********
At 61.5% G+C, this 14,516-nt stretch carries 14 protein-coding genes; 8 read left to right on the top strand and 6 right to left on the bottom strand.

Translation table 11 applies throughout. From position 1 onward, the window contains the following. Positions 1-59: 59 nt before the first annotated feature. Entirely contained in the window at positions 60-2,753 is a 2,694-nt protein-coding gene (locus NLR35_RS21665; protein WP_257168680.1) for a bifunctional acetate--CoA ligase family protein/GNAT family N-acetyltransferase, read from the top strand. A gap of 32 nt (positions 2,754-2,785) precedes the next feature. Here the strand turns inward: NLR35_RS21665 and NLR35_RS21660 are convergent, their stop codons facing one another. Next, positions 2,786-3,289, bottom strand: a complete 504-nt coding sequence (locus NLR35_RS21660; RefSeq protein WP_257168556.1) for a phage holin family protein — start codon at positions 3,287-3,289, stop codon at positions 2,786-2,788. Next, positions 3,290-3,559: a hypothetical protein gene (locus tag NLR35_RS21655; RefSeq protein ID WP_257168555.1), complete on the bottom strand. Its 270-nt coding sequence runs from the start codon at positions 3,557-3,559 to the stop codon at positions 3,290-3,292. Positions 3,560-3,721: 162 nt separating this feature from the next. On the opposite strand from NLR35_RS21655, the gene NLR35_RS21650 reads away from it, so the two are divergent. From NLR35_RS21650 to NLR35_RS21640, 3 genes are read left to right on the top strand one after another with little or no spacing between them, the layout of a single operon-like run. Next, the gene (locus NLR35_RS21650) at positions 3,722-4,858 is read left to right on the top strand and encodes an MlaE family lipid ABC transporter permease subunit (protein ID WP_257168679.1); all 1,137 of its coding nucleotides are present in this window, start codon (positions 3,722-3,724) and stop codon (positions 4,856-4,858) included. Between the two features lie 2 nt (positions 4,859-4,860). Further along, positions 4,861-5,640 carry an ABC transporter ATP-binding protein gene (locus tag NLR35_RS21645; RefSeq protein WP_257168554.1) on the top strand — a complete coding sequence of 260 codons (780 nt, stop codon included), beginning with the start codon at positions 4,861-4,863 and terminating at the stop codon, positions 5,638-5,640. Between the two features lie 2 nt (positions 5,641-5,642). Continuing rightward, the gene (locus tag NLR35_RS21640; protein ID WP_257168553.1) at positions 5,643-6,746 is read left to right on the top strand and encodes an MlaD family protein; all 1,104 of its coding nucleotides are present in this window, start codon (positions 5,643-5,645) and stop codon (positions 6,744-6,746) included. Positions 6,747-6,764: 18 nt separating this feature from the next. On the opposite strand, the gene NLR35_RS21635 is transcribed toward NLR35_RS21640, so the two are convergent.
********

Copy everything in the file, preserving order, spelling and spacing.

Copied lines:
At 61.5% G+C, this 14,516-nt stretch carries 14 protein-coding genes; 8 read left to right on the top strand and 6 right to left on the bottom strand.

Translation table 11 applies throughout. From position 1 onward, the window contains the following. Positions 1-59: 59 nt before the first annotated feature. Entirely contained in the window at positions 60-2,753 is a 2,694-nt protein-coding gene (locus NLR35_RS21665; protein WP_257168680.1) for a bifunctional acetate--CoA ligase family protein/GNAT family N-acetyltransferase, read from the top strand. A gap of 32 nt (positions 2,754-2,785) precedes the next feature. Here the strand turns inward: NLR35_RS21665 and NLR35_RS21660 are convergent, their stop codons facing one another. Next, positions 2,786-3,289, bottom strand: a complete 504-nt coding sequence (locus NLR35_RS21660; RefSeq protein WP_257168556.1) for a phage holin family protein — start codon at positions 3,287-3,289, stop codon at positions 2,786-2,788. Next, positions 3,290-3,559: a hypothetical protein gene (locus tag NLR35_RS21655; RefSeq protein ID WP_257168555.1), complete on the bottom strand. Its 270-nt coding sequence runs from the start codon at positions 3,557-3,559 to the stop codon at positions 3,290-3,292. Positions 3,560-3,721: 162 nt separating this feature from the next. On the opposite strand from NLR35_RS21655, the gene NLR35_RS21650 reads away from it, so the two are divergent. From NLR35_RS21650 to NLR35_RS21640, 3 genes are read left to right on the top strand one after another with little or no spacing between them, the layout of a single operon-like run. Next, the gene (locus NLR35_RS21650) at positions 3,722-4,858 is read left to right on the top strand and encodes an MlaE family lipid ABC transporter permease subunit (protein ID WP_257168679.1); all 1,137 of its coding nucleotides are present in this window, start codon (positions 3,722-3,724) and stop codon (positions 4,856-4,858) included. Between the two features lie 2 nt (positions 4,859-4,860). Further along, positions 4,861-5,640 carry an ABC transporter ATP-binding protein gene (locus tag NLR35_RS21645; RefSeq protein WP_257168554.1) on the top strand — a complete coding sequence of 260 codons (780 nt, stop codon included), beginning with the start codon at positions 4,861-4,863 and terminating at the stop codon, positions 5,638-5,640. Between the two features lie 2 nt (positions 5,641-5,642). Continuing rightward, the gene (locus tag NLR35_RS21640; protein ID WP_257168553.1) at positions 5,643-6,746 is read left to right on the top strand and encodes an MlaD family protein; all 1,104 of its coding nucleotides are present in this window, start codon (positions 5,643-5,645) and stop codon (positions 6,744-6,746) included. Positions 6,747-6,764: 18 nt separating this feature from the next. On the opposite strand, the gene NLR35_RS21635 is transcribed toward NLR35_RS21640, so the two are convergent.